A successor in this tradition of the self-existent ‘I’ is Kant. Kant was attempting to meet David Hume’s scepticism about our knowledge of the physical world. To do this, he investigated the faculty of human reason, which involved looking at how ‘I’ perceive the world and my abilities and my limitations in doing that. But in starting there, Kant finds it difficult to verify that the human mind can indeed scrutinise its abilities and limitations correctly. If this were verifiable then, of course, the Stepmother in Snow White would not require the external aid of her mirror: she would know herself. If only she had read her Kant…

Disconcertingly, this philosophical tradition provides an ideological underpinning for both individualism and uniformity.

Thus, if the self is approached in terms of a self-contained, self-explaining entity, then others are in some ways irrelevant to that self. Indeed, verifying the existence of other ‘selves’ is problematic. I know that I am rational since I can observe my own mental processes (following Boethius) but I cannot observe others in the same way.

This tends to justify me in holding myself accountable only to myself: after all, I can only speak for myself as definitely being an individual. Tragically, though, this has a corollary: as an ideological individualist I can have no call on others; I have conceded they are unaccountable to me.

However, this philosophical tradition can also legitimate uniformity when developed slightly differently. If I assume that what makes me ‘human’ is my rationality and that others actually do exercise rationality, then what makes me different from all of them? One Apple Mac computer is very like another. Others share my ‘human’ faculty almost indistinguishably.

What is so potent about these three influences is not their individual impact. Rather, they form a cocktail of influences, in which social facts and ideology combine together and reinforce each other to produce a culture in which individual definition becomes extremely problematic and in which human identity becomes, in practice, epiphenomenal: something that, if there, is secondary and not an essential part of the basic model.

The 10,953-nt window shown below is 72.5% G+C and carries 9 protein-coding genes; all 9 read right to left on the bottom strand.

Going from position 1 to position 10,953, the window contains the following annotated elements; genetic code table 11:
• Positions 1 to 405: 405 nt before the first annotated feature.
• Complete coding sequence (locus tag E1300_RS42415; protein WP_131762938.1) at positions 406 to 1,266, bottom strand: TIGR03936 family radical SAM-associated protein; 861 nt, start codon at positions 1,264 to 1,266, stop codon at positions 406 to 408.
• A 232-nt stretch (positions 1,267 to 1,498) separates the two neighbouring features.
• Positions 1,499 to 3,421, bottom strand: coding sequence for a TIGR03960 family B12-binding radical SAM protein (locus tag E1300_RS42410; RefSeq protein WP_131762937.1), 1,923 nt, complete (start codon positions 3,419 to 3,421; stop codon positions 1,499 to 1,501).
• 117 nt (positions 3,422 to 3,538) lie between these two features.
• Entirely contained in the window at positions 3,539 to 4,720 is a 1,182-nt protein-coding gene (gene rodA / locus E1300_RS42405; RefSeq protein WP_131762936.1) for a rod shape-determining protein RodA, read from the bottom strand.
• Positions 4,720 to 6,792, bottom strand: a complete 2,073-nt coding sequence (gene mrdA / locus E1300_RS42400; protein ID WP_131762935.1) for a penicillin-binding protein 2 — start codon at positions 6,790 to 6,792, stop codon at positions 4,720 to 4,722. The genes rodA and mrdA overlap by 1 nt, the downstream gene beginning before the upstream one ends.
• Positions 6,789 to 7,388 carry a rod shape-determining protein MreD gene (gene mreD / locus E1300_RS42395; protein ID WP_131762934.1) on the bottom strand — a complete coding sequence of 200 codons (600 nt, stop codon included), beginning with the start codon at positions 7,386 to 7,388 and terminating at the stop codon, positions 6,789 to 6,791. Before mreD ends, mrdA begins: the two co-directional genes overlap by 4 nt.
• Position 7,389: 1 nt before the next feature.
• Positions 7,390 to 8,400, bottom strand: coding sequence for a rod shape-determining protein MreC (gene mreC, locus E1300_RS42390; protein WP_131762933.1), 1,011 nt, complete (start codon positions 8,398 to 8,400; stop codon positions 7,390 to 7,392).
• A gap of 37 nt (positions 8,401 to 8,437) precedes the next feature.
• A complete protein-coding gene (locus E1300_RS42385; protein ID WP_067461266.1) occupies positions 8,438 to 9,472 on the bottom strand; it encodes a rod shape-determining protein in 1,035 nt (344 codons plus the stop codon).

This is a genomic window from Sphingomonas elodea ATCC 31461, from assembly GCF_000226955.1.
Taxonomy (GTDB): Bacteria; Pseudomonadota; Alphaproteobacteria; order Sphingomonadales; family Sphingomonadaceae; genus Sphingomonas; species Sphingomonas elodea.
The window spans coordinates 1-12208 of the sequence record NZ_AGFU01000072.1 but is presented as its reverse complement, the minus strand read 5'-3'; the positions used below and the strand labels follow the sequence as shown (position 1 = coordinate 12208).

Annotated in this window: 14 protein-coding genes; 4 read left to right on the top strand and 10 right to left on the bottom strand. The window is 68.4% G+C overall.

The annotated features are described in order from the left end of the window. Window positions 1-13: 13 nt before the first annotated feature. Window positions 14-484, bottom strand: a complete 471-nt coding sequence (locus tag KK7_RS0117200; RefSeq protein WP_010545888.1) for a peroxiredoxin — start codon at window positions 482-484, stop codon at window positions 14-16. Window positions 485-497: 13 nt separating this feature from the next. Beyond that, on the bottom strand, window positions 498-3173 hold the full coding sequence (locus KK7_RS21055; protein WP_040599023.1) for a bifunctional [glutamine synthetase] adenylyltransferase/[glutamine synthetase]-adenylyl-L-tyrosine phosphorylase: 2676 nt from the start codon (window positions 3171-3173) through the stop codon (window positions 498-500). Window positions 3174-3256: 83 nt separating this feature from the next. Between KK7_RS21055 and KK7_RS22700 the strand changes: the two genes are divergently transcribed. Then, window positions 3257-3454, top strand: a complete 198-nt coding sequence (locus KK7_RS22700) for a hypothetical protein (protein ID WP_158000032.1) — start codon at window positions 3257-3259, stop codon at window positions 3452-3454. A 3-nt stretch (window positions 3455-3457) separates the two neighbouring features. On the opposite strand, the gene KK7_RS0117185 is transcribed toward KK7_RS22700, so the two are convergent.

The Results

Civic Relationships: Fragility of Human Rights

Given these twin features of individualism and uniformity, the basis for human rights to be enjoyed by all starts to become fragile. After all, on an individualist level, if I am a self-contained, self-existent ego, why should I bother with your rights at all? My world is complete without you, and respecting your rights or invading your rights are equal options, dependent on my personal sovereign choice alone. What is more, on a uniformity basis, there is nothing in you which cannot be replaced by another creature from the
global community: your value is undercut.

We naturally resist such conclusions, and historically have attempted to ground rights pragmatically: I demand and assert certain rights but am willing to accord reciprocal rights to others in exchange for those rights so that society can function. The difficulty here is our inclination to freeload, to demand our ‘rights’ while trying to withhold the ‘rights’ of others. And pragmatism cannot ultimately provide a moral framework to say this is wrong.

Transcendent Relationships: the Exclusion of GodScutum-Fidei-Arma-Trinitatis